The Red Turtle (2016)
“The Red Turtle” is this year’s best animation Oscar nominee that surprised people in a way it masterfully combined visual simplicity and metaphoric depth. The film borrows the theme of Robinson Crusoe to tell the story of a shipwrecked man who experiences both desperation, sorrow and then happiness on an isolated island. The director of this gem is Dutch Michaël Dudok de Wit who partnered with the Japanese Studio Ghibli to produce a wordless, but very meaningful animation which explores the theme of a man’s survival on an island, but also the bigger topics of a man’s place in the universe and his relationship with nature. Given the film’s visual simplicity, it is astounding how much there is to experience here for the viewer. Even if the content of this animation may be described as “thin”, the underling symbolism of the movie guarantees that the audience engages in emotive reflection.
The film opens with what looks like a shipwreck and a man left stranded on the shore of an island all by himself. As the man lies on the shore, we see a small crab coming out of the sandy ground and going up the man’s leg, awakening him. Now, from this sequence on, we get the feel for this film: it is made in the so-called Eastern animation tradition, where the focus is on nature: the fauna and flora, and a man’s interaction with it. The man in this film is portrayed as something small and insignificant in comparison to the vast and powerful environment, and this alone makes the film contemplative and thought-provoking. Often, the starry skies and the vast ocean in the movie fill the whole of the scene’s frame, and our hero’s attempts to survive in, or escape the island’s wilderness are met with unexpected challenges. Besides the danger of dying from hunger and natural disasters, our hero also faces the mysterious force hidden beneath the ocean waves.
The graphics here are simple enough, and the presentation can even be compared to the simple lines of the Tintin cartoons. However, the film is filled with so much of what may be described as “magical realism”/dual interpretations and poetic significance that few people will complain of over-simplicity. There are two ways in which you can view this animation: literal and symbolic. The island in the film is presented as benign, but soon our stranded hero meets the red turtle that becomes first his nemesis and then the source of his happiness. Here, realism is intertwined with fantasy, and the audience gets to consider such concepts as nature, water and a female form being the source of life, and the idea that if one stars to appreciate the nature the way it is, even if it sometimes distorts one’s plans, it may end up leading one to unexpected happiness. In other words, what hampered one’s actions in the beginning may provide the key to one’s survival in the end, and everything ultimately depends on one’s outlook, belief and vision. From the psychological point of view, the film is also interesting as here we have a man who slowly starts to lose his senses in the middle of nowhere, including seeing mirages and having auditory and visual hallucinations, only to end up making friends with nature, coming to terms with his desperate situation and accepting his destiny, while, at the same time, embracing the beauty of his newly-found freedom. Nothing is really said in this film, and yet everything is implied and understood, leading to a bittersweet and moving finale.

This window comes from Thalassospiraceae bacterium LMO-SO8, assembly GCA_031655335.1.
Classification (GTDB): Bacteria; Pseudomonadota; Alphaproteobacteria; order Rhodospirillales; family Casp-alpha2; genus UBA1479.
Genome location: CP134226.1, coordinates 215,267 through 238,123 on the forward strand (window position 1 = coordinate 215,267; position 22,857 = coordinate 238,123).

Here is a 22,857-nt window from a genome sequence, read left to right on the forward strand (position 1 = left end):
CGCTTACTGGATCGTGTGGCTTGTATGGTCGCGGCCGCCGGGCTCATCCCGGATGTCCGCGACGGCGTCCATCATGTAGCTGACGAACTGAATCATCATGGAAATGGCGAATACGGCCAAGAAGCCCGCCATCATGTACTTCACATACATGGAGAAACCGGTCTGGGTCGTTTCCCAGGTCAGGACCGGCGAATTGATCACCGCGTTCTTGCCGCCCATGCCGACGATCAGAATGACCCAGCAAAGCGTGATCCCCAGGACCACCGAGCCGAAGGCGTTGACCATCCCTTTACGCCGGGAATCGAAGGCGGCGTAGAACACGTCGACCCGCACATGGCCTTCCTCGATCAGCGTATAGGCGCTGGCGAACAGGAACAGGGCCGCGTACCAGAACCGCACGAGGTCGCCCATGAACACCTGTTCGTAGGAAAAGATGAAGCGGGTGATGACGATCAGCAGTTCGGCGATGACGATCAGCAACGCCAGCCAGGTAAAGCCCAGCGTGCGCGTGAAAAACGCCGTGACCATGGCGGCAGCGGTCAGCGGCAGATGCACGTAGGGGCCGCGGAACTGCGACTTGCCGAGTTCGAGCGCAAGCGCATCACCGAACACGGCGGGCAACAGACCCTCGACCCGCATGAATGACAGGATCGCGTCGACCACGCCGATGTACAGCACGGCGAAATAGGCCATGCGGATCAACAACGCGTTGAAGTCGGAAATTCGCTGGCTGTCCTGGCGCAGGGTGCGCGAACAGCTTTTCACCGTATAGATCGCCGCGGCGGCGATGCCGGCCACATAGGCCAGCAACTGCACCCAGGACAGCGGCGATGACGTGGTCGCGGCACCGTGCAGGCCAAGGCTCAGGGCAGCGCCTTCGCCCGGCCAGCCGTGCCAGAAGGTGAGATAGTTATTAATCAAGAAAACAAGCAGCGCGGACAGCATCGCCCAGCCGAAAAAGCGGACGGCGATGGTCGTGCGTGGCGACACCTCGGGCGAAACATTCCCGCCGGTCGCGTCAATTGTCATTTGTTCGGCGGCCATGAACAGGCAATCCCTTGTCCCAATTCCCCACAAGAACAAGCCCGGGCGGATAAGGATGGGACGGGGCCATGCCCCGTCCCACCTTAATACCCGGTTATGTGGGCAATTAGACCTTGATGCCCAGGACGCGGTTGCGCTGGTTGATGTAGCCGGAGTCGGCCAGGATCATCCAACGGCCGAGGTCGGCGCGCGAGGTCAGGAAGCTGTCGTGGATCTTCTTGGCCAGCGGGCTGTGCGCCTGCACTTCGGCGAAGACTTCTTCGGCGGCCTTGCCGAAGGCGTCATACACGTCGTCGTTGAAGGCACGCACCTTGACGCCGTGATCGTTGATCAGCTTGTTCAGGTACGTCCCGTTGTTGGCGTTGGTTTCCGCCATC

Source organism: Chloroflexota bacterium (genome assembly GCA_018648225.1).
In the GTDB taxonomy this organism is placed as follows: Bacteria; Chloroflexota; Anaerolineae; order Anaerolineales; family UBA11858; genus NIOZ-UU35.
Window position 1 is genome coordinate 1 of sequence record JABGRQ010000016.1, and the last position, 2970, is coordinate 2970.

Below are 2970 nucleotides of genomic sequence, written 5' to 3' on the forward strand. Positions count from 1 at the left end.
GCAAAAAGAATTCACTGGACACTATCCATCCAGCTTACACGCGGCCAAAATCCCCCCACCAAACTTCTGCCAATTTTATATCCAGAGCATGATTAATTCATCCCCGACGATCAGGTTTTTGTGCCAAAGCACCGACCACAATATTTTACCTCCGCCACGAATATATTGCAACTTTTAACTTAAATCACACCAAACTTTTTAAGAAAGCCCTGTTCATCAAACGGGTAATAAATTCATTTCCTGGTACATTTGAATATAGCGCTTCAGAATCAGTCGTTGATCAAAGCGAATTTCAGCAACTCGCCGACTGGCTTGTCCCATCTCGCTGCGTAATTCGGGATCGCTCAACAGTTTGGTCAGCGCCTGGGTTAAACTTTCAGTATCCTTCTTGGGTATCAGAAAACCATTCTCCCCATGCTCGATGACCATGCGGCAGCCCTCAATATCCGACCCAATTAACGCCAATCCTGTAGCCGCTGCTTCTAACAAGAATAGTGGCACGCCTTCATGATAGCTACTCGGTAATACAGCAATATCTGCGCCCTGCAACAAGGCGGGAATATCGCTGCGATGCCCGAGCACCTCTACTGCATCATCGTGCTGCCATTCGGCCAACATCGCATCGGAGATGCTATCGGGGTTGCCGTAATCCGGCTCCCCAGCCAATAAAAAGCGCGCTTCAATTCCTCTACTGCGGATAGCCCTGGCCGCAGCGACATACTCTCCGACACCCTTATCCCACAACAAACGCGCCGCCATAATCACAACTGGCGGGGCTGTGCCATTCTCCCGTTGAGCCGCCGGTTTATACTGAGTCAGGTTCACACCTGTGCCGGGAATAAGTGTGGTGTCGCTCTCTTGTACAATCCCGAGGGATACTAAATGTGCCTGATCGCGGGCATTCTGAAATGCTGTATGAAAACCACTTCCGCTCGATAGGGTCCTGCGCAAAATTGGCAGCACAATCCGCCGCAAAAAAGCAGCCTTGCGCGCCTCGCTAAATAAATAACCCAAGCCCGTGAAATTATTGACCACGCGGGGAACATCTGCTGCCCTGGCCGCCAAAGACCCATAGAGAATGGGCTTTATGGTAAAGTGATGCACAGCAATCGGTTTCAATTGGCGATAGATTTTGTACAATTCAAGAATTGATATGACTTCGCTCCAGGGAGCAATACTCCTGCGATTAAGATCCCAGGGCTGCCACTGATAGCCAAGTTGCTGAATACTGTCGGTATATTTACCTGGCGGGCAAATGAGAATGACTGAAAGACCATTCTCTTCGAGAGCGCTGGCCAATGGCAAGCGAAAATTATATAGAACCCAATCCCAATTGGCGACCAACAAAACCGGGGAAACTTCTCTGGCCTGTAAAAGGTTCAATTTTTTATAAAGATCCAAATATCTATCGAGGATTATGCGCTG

As previously reviewed “Wolf Children” (2012), “The Red Turtle” requires patience on the part of the viewer, and perhaps also open-mindedness. The film is not some kind of a fast-paced entertainment: most of the time, its plot is uneventful and its pace may appear slow. However, the story of one man’s survival on a tropical island is still fascinating, especially since there is a certain element of romanticism in it. Besides, this beautiful film evokes personal reflections and deep philosophical interpretations, and because of its force to suggest so much, it has the power to stay with you long after the credits roll. 9/10